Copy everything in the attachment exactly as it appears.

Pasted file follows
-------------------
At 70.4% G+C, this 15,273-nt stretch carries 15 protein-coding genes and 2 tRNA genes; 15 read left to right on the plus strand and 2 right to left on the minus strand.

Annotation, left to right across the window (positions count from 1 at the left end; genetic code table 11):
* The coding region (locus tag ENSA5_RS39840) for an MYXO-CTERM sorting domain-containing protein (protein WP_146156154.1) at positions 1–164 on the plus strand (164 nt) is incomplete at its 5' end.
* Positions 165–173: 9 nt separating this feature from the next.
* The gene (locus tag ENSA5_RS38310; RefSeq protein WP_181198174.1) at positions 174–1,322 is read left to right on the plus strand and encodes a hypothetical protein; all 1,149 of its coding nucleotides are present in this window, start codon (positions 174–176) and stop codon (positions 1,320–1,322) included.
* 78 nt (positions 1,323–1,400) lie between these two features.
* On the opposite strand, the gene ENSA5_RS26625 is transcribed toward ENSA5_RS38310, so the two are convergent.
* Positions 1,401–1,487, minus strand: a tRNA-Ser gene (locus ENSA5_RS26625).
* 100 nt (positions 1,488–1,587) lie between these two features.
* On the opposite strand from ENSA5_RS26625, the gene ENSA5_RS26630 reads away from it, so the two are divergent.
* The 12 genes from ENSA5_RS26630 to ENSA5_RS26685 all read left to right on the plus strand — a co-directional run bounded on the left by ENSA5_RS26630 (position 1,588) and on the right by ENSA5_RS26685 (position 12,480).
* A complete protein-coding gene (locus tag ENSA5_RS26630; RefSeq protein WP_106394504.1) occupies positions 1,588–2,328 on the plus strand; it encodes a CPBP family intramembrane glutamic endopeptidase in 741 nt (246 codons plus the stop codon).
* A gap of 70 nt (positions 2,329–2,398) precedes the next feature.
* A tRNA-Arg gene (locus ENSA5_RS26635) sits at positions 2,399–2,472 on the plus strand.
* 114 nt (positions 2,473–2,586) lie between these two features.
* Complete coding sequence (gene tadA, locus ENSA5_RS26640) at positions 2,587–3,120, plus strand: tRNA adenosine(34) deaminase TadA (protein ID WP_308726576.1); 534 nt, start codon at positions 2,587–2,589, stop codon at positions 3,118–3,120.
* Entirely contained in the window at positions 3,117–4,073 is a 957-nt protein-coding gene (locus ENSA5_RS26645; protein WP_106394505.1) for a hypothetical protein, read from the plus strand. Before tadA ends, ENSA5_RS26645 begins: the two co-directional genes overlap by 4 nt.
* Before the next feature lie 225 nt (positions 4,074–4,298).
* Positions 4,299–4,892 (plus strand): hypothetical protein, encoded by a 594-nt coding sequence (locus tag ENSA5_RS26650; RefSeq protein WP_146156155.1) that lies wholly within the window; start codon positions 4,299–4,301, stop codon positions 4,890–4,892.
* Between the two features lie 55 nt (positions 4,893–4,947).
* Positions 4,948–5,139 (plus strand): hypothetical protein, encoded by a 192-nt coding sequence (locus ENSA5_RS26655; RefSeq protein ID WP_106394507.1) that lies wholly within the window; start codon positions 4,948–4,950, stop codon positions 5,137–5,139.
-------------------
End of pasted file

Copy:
At 70.4% G+C, this 15,273-nt stretch carries 15 protein-coding genes and 2 tRNA genes; 15 read left to right on the plus strand and 2 right to left on the minus strand.

Annotation, left to right across the window (positions count from 1 at the left end; genetic code table 11):
* The coding region (locus tag ENSA5_RS39840) for an MYXO-CTERM sorting domain-containing protein (protein WP_146156154.1) at positions 1–164 on the plus strand (164 nt) is incomplete at its 5' end.
* Positions 165–173: 9 nt separating this feature from the next.
* The gene (locus tag ENSA5_RS38310; RefSeq protein WP_181198174.1) at positions 174–1,322 is read left to right on the plus strand and encodes a hypothetical protein; all 1,149 of its coding nucleotides are present in this window, start codon (positions 174–176) and stop codon (positions 1,320–1,322) included.
* 78 nt (positions 1,323–1,400) lie between these two features.
* On the opposite strand, the gene ENSA5_RS26625 is transcribed toward ENSA5_RS38310, so the two are convergent.
* Positions 1,401–1,487, minus strand: a tRNA-Ser gene (locus ENSA5_RS26625).
* 100 nt (positions 1,488–1,587) lie between these two features.
* On the opposite strand from ENSA5_RS26625, the gene ENSA5_RS26630 reads away from it, so the two are divergent.
* The 12 genes from ENSA5_RS26630 to ENSA5_RS26685 all read left to right on the plus strand — a co-directional run bounded on the left by ENSA5_RS26630 (position 1,588) and on the right by ENSA5_RS26685 (position 12,480).
* A complete protein-coding gene (locus tag ENSA5_RS26630; RefSeq protein WP_106394504.1) occupies positions 1,588–2,328 on the plus strand; it encodes a CPBP family intramembrane glutamic endopeptidase in 741 nt (246 codons plus the stop codon).
* A gap of 70 nt (positions 2,329–2,398) precedes the next feature.
* A tRNA-Arg gene (locus ENSA5_RS26635) sits at positions 2,399–2,472 on the plus strand.
* 114 nt (positions 2,473–2,586) lie between these two features.
* Complete coding sequence (gene tadA, locus ENSA5_RS26640) at positions 2,587–3,120, plus strand: tRNA adenosine(34) deaminase TadA (protein ID WP_308726576.1); 534 nt, start codon at positions 2,587–2,589, stop codon at positions 3,118–3,120.
* Entirely contained in the window at positions 3,117–4,073 is a 957-nt protein-coding gene (locus ENSA5_RS26645; protein WP_106394505.1) for a hypothetical protein, read from the plus strand. Before tadA ends, ENSA5_RS26645 begins: the two co-directional genes overlap by 4 nt.
* Before the next feature lie 225 nt (positions 4,074–4,298).
* Positions 4,299–4,892 (plus strand): hypothetical protein, encoded by a 594-nt coding sequence (locus tag ENSA5_RS26650; RefSeq protein WP_146156155.1) that lies wholly within the window; start codon positions 4,299–4,301, stop codon positions 4,890–4,892.
* Between the two features lie 55 nt (positions 4,893–4,947).
* Positions 4,948–5,139 (plus strand): hypothetical protein, encoded by a 192-nt coding sequence (locus ENSA5_RS26655; RefSeq protein ID WP_106394507.1) that lies wholly within the window; start codon positions 4,948–4,950, stop codon positions 5,137–5,139.